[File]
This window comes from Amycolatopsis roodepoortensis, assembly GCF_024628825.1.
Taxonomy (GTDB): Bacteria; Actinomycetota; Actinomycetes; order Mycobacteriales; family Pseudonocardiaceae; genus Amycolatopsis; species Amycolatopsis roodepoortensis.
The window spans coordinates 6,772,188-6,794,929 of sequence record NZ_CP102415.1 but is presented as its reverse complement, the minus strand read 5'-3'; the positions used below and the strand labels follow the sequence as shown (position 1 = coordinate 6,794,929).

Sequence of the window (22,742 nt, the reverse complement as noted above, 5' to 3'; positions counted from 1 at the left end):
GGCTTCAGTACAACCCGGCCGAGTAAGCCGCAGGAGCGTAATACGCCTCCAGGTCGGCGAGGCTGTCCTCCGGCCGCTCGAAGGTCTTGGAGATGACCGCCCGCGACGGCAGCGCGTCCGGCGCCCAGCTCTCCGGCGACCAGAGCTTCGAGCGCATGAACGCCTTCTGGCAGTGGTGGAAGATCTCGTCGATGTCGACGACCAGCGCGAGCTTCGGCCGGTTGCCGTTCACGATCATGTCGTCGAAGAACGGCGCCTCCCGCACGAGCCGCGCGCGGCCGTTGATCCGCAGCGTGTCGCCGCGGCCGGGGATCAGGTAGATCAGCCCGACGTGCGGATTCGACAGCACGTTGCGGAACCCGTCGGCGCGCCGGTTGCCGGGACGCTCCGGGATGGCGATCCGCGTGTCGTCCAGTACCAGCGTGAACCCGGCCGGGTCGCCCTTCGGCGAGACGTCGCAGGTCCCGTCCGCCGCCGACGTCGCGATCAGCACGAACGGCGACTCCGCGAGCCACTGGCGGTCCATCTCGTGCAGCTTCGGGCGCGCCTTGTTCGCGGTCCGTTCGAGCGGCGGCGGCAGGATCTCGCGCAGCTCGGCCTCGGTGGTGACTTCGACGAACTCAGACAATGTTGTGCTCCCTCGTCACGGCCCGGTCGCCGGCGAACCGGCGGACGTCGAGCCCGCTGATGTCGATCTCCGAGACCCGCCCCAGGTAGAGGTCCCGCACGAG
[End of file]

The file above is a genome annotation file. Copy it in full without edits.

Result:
This window comes from Amycolatopsis roodepoortensis, assembly GCF_024628825.1.
Taxonomy (GTDB): Bacteria; Actinomycetota; Actinomycetes; order Mycobacteriales; family Pseudonocardiaceae; genus Amycolatopsis; species Amycolatopsis roodepoortensis.
The window spans coordinates 6,772,188-6,794,929 of sequence record NZ_CP102415.1 but is presented as its reverse complement, the minus strand read 5'-3'; the positions used below and the strand labels follow the sequence as shown (position 1 = coordinate 6,794,929).

Sequence of the window (22,742 nt, the reverse complement as noted above, 5' to 3'; positions counted from 1 at the left end):
GGCTTCAGTACAACCCGGCCGAGTAAGCCGCAGGAGCGTAATACGCCTCCAGGTCGGCGAGGCTGTCCTCCGGCCGCTCGAAGGTCTTGGAGATGACCGCCCGCGACGGCAGCGCGTCCGGCGCCCAGCTCTCCGGCGACCAGAGCTTCGAGCGCATGAACGCCTTCTGGCAGTGGTGGAAGATCTCGTCGATGTCGACGACCAGCGCGAGCTTCGGCCGGTTGCCGTTCACGATCATGTCGTCGAAGAACGGCGCCTCCCGCACGAGCCGCGCGCGGCCGTTGATCCGCAGCGTGTCGCCGCGGCCGGGGATCAGGTAGATCAGCCCGACGTGCGGATTCGACAGCACGTTGCGGAACCCGTCGGCGCGCCGGTTGCCGGGACGCTCCGGGATGGCGATCCGCGTGTCGTCCAGTACCAGCGTGAACCCGGCCGGGTCGCCCTTCGGCGAGACGTCGCAGGTCCCGTCCGCCGCCGACGTCGCGATCAGCACGAACGGCGACTCCGCGAGCCACTGGCGGTCCATCTCGTGCAGCTTCGGGCGCGCCTTGTTCGCGGTCCGTTCGAGCGGCGGCGGCAGGATCTCGCGCAGCTCGGCCTCGGTGGTGACTTCGACGAACTCAGACAATGTTGTGCTCCCTCGTCACGGCCCGGTCGCCGGCGAACCGGCGGACGTCGAGCCCGCTGATGTCGATCTCCGAGACCCGCCCCAGGTAGAGGTCCCGCACGAG